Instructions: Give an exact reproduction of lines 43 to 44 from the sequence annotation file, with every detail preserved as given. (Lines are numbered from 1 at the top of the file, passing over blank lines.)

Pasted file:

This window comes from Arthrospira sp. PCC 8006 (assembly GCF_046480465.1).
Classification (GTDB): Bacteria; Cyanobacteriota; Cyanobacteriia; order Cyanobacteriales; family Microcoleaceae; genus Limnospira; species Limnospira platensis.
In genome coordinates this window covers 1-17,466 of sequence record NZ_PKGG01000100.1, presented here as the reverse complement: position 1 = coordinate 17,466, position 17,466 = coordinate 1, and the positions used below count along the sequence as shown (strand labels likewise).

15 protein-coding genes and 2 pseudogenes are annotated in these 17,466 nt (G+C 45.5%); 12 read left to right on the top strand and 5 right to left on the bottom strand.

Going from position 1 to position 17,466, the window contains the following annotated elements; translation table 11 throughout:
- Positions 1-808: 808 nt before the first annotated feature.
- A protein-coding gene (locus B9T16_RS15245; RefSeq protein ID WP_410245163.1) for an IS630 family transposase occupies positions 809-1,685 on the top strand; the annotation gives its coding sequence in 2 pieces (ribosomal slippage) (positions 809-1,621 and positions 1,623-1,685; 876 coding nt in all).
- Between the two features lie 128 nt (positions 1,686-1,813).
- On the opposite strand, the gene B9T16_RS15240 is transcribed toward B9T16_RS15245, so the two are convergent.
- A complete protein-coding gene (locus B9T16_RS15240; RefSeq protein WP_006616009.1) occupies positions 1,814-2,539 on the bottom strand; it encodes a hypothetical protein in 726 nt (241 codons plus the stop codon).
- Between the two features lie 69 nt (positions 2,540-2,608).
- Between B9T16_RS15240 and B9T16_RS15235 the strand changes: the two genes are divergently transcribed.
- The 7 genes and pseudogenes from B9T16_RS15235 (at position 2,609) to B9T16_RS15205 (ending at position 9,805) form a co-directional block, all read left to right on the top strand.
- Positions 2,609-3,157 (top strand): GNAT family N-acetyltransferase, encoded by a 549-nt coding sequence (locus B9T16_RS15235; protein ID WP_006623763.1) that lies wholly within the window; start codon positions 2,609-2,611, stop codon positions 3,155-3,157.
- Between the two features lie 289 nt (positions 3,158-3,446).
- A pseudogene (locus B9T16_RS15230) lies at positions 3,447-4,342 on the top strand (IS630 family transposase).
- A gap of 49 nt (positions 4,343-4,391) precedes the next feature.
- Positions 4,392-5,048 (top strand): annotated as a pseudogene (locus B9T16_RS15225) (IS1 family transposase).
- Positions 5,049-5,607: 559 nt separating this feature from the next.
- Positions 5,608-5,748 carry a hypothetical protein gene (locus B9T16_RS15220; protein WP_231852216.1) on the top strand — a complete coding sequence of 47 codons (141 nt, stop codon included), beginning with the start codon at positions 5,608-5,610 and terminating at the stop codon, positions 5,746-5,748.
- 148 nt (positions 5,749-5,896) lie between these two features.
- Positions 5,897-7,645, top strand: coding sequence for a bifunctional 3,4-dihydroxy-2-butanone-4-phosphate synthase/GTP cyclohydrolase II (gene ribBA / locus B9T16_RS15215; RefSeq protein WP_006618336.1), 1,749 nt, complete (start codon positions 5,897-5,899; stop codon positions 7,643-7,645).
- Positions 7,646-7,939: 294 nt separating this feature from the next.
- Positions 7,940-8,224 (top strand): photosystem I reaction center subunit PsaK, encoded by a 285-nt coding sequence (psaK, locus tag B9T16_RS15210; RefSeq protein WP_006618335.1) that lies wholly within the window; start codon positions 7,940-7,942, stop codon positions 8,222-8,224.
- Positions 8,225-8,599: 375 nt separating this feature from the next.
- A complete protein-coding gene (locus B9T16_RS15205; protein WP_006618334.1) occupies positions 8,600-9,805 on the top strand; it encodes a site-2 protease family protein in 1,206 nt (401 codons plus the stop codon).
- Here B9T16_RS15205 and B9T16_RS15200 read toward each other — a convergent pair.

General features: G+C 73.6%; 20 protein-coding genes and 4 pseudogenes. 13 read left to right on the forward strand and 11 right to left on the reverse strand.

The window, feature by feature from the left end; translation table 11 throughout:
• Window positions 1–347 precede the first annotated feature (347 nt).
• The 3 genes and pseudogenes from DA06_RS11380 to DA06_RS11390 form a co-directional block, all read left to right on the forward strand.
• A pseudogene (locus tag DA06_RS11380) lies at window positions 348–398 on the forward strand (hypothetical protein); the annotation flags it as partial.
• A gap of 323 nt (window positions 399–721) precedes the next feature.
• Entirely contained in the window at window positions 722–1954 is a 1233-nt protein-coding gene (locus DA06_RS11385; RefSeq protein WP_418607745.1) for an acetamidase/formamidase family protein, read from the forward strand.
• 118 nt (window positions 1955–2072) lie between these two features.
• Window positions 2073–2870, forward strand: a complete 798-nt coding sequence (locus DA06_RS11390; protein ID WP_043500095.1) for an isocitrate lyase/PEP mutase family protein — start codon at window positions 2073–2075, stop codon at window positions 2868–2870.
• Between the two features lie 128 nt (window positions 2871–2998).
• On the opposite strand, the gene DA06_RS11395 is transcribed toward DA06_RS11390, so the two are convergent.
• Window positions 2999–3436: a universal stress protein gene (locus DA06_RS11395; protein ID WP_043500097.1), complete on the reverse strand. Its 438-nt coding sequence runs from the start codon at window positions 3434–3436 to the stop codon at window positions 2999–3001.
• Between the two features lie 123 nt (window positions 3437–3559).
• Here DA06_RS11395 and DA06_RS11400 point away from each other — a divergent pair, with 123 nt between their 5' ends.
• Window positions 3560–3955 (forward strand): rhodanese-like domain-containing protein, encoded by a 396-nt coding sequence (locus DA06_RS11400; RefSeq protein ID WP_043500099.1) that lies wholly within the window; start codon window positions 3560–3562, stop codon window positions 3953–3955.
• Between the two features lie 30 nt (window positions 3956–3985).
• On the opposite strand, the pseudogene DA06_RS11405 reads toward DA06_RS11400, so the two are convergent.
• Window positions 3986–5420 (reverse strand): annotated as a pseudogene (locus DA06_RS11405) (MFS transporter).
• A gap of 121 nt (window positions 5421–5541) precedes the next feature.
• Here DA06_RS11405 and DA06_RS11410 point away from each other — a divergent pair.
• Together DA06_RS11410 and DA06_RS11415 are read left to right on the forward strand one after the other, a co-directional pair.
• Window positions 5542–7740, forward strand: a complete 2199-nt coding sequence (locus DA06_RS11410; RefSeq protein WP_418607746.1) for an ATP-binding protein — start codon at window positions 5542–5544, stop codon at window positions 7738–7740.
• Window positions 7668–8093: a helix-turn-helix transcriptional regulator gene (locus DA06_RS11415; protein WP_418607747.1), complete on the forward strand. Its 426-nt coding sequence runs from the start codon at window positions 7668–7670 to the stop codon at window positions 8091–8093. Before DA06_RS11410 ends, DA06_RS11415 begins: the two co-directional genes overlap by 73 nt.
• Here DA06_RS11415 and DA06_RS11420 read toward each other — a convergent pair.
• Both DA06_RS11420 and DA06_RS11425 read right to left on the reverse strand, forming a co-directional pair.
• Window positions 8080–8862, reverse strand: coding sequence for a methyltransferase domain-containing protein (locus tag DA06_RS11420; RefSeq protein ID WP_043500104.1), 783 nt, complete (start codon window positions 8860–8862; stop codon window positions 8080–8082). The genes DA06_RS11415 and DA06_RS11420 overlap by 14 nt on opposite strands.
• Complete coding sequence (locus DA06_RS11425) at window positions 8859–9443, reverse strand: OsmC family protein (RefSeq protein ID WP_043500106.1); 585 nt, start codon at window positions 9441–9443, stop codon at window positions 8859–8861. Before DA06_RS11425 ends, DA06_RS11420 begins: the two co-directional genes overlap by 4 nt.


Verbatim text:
• Between the two features lie 30 nt (window positions 3956–3985).
• On the opposite strand, the pseudogene DA06_RS11405 reads toward DA06_RS11400, so the two are convergent.